By John Walker on January 14th, 2011 at 12:01 pm.
The chances are if you’ve heard of The Last Express, you’ve either played it and evangelise about it, or have always meant to get a copy. It’s one of those games. I’ve played half of it, but was then interrupted by having to save the world or something. But that was only because I borrowed the original discs from adventure aficionado Richard Cobbett. But now even people who don’t know Richard Cobbett can play this most esoteric and interesting of adventures once more, as it’s been released via DotEmu. The Jordan Mechner game (Prince Of Persia’s creator) is set on the Orient Express, pre World War One, and is packed with so many unique ideas.
The most intriguing thing about the cartoon adventure is that it carries on around you. Sit still in your carriage and the NPCs will play their stories out in your absence. There’s a twenty minute live music concert you can sit to enjoy, or walk off and carry out your murder investigations during. How you interact with the cast of thirty fellow travellers affects how they behave, but miss them doing something important and you’ll be none the wiser. And unlike so many games, you’re not being pointed to an inevitable ending. There’s thirty different failure endings, and four successful ways to end the game.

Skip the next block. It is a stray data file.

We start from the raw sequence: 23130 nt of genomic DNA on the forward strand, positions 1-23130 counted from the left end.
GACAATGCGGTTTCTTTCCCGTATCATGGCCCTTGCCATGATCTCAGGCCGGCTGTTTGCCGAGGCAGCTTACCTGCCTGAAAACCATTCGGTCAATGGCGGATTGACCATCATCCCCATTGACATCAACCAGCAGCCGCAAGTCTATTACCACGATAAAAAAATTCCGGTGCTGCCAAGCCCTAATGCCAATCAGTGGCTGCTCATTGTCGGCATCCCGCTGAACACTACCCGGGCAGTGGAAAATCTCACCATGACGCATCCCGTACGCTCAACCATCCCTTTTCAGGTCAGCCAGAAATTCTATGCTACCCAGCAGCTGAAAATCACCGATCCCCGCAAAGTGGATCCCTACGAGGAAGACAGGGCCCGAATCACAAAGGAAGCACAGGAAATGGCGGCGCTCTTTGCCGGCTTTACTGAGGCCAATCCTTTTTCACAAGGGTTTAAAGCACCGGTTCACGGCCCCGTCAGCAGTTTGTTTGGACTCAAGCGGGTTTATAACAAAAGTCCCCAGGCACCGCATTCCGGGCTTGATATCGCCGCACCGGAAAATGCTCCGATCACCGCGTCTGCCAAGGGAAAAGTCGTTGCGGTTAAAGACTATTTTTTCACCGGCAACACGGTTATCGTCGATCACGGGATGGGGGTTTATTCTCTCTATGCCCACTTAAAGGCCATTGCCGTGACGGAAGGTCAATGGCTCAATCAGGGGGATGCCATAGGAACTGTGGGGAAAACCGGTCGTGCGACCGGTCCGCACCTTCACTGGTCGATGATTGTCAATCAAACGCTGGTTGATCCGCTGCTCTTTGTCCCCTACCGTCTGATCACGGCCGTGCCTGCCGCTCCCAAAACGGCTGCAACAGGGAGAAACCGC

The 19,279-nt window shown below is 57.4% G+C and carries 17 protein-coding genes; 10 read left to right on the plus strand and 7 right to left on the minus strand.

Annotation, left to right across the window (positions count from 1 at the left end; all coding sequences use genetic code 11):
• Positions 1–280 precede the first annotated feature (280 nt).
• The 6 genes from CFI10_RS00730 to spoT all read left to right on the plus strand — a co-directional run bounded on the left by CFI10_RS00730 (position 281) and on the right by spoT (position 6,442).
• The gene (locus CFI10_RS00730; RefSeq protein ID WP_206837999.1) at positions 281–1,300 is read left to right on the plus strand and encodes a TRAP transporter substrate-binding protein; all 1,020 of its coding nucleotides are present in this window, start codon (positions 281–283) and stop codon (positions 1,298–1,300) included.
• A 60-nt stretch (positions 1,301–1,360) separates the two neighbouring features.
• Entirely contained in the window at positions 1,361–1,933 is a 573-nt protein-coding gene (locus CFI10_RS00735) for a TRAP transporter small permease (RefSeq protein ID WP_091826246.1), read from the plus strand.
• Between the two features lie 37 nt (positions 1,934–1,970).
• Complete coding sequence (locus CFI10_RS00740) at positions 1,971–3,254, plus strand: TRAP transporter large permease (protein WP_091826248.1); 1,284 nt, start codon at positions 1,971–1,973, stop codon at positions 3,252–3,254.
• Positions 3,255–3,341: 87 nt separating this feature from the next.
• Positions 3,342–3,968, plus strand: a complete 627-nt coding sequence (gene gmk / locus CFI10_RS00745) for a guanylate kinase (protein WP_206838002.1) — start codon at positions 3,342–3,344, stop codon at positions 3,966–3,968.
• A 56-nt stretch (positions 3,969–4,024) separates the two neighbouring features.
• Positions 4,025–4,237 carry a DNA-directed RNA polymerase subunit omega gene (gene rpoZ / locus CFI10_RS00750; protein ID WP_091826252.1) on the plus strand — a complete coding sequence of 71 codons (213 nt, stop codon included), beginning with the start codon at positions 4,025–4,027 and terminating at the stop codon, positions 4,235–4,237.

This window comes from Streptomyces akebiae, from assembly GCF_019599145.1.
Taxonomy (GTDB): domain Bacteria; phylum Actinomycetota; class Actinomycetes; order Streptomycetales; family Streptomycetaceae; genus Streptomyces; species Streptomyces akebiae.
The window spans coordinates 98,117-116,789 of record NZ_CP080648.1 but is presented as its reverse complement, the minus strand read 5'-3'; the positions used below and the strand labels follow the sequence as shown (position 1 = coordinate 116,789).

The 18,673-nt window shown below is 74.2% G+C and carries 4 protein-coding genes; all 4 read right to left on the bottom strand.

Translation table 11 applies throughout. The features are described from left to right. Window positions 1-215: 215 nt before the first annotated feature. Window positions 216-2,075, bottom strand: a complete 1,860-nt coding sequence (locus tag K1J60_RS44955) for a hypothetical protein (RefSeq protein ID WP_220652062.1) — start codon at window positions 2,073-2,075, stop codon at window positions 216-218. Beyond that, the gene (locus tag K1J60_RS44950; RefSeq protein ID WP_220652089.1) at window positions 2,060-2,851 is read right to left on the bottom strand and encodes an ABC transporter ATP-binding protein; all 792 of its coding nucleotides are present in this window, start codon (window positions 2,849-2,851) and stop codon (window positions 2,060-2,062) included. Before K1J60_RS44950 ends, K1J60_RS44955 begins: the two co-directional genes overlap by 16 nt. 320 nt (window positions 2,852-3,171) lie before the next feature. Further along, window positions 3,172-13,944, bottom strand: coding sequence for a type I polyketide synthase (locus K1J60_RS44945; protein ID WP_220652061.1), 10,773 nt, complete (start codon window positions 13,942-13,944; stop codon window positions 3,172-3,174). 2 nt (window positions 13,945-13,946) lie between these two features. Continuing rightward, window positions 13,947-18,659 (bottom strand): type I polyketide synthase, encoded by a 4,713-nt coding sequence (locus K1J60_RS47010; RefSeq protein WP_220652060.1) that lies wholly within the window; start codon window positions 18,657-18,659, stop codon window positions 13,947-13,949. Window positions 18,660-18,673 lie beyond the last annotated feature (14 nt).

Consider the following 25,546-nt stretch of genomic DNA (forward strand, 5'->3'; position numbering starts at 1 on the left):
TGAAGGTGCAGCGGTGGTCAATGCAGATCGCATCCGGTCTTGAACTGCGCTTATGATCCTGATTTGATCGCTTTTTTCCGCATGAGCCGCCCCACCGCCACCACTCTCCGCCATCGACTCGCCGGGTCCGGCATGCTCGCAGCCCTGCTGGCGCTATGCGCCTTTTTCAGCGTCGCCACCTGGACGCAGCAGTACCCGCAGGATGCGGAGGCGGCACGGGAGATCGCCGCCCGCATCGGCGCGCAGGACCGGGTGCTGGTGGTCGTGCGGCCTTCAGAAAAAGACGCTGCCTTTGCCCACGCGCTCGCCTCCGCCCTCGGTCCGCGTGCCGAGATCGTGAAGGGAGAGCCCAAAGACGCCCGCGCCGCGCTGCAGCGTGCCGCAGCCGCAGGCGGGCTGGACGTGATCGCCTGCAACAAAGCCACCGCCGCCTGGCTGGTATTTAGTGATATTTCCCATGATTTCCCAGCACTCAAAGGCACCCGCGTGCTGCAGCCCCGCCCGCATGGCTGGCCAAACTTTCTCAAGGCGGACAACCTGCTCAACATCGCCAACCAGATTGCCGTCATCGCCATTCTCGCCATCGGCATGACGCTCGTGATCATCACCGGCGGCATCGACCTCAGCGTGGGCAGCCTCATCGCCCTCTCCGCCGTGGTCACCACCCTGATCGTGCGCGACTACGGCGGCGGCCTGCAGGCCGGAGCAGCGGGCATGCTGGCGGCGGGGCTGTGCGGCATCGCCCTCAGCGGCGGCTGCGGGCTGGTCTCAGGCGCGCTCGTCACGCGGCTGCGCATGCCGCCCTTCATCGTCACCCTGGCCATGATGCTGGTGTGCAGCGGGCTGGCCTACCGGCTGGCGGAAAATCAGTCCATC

The game’s also rotoscoped, lending it a really fantastic look, and of course animations beyond anything that would have been possible with traditional methods. It also lends it that spooky mise-en-scène, blurring reality and fantasy and meddling with your brain’s uncanny valley.
It’s a shame the price is quite so high for a 14 year old game. To get the rare thing, you’ll need to fork out €7.49. With this you do get a recently created special edition, which comes with its soundtrack, a walkthrough, and a making of. There’s rumours that Verhoeven may be working on a film version of the game, so perhaps releasing it as freeware just isn’t a marketable option just now.
In case you’ve not seen it running, here’s a fan-made trailer for the game:
And there’s even a demo!